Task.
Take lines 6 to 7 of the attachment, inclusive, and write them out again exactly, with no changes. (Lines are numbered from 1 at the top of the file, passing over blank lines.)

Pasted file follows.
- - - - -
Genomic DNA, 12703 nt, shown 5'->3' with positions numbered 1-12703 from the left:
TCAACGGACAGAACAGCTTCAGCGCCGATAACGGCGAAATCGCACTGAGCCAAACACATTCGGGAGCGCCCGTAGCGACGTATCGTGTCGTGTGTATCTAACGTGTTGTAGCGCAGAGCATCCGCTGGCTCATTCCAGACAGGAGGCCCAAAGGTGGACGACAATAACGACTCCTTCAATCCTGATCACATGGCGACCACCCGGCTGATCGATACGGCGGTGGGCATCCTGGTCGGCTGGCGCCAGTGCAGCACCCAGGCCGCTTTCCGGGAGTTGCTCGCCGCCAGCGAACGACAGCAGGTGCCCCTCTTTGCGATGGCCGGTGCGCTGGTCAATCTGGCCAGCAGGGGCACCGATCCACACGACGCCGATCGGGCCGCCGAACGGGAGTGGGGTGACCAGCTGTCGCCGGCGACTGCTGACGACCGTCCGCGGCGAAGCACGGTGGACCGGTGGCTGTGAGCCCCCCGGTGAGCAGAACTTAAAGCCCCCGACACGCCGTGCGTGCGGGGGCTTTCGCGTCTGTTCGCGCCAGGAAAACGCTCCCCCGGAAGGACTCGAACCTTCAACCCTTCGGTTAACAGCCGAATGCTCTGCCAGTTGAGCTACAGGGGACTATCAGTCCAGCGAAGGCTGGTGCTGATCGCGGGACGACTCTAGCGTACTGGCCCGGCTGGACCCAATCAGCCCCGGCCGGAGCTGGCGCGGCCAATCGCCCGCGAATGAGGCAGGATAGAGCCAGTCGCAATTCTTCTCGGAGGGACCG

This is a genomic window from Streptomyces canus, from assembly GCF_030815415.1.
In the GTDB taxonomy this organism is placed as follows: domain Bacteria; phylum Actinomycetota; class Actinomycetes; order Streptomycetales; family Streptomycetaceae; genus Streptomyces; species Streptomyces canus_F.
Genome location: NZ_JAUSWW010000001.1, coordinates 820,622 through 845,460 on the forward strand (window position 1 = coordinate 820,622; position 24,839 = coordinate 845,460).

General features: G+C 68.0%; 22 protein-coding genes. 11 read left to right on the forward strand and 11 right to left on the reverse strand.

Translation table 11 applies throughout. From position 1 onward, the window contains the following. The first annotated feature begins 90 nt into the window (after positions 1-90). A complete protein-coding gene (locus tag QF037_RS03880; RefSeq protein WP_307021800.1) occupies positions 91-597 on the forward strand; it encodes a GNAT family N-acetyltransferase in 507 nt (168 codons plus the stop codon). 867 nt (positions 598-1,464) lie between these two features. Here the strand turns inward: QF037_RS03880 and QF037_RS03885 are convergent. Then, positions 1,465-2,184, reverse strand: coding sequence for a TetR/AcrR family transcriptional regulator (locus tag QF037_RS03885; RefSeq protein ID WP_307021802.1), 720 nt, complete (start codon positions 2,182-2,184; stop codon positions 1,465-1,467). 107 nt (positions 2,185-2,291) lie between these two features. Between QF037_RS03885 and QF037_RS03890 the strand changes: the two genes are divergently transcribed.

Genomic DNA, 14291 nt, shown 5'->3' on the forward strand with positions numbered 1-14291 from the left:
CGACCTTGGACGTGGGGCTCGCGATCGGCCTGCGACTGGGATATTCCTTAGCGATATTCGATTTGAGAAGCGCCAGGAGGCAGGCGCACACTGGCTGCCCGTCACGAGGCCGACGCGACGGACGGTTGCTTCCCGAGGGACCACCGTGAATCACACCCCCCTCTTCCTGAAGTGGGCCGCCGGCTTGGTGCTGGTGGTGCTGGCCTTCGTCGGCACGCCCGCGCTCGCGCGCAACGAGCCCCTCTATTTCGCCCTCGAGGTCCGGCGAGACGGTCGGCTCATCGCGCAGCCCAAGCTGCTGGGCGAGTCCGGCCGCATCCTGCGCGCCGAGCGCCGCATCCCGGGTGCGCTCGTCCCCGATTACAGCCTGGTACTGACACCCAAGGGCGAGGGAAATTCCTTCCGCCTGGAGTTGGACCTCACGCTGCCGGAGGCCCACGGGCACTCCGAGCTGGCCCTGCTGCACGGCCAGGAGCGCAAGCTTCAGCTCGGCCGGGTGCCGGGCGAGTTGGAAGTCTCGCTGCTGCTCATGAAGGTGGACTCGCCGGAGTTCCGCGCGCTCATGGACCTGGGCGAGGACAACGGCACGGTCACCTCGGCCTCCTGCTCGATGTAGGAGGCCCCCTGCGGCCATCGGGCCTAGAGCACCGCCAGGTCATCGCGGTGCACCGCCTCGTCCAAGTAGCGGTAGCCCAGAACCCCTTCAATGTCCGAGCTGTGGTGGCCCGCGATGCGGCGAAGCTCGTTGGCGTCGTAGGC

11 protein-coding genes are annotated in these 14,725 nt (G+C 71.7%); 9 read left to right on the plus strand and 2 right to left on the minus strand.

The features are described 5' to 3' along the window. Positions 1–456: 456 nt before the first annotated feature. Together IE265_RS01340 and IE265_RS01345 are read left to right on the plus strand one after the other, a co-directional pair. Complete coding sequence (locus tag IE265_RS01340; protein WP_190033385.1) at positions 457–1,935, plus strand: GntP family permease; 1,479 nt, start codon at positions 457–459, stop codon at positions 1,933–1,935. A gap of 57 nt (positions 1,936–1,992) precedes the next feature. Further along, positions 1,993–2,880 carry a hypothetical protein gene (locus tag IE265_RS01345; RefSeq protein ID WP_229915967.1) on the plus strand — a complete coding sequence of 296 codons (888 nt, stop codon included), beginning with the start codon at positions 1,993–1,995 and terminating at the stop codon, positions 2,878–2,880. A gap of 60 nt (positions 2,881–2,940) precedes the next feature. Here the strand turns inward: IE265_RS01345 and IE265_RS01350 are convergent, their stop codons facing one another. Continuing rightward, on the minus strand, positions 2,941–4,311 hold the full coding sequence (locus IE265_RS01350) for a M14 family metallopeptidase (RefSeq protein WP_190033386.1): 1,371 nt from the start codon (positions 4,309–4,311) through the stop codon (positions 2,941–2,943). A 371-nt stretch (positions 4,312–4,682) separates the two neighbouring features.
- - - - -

General features: G+C 68.0%; 22 protein-coding genes. 11 read left to right on the forward strand and 11 right to left on the reverse strand.

Translation table 11 applies throughout. From position 1 onward, the window contains the following. The first annotated feature begins 90 nt into the window (after positions 1-90). A complete protein-coding gene (locus tag QF037_RS03880; RefSeq protein WP_307021800.1) occupies positions 91-597 on the forward strand; it encodes a GNAT family N-acetyltransferase in 507 nt (168 codons plus the stop codon). 867 nt (positions 598-1,464) lie between these two features. Here the strand turns inward: QF037_RS03880 and QF037_RS03885 are convergent. Then, positions 1,465-2,184, reverse strand: coding sequence for a TetR/AcrR family transcriptional regulator (locus tag QF037_RS03885; RefSeq protein ID WP_307021802.1), 720 nt, complete (start codon positions 2,182-2,184; stop codon positions 1,465-1,467). 107 nt (positions 2,185-2,291) lie between these two features. Between QF037_RS03885 and QF037_RS03890 the strand changes: the two genes are divergently transcribed.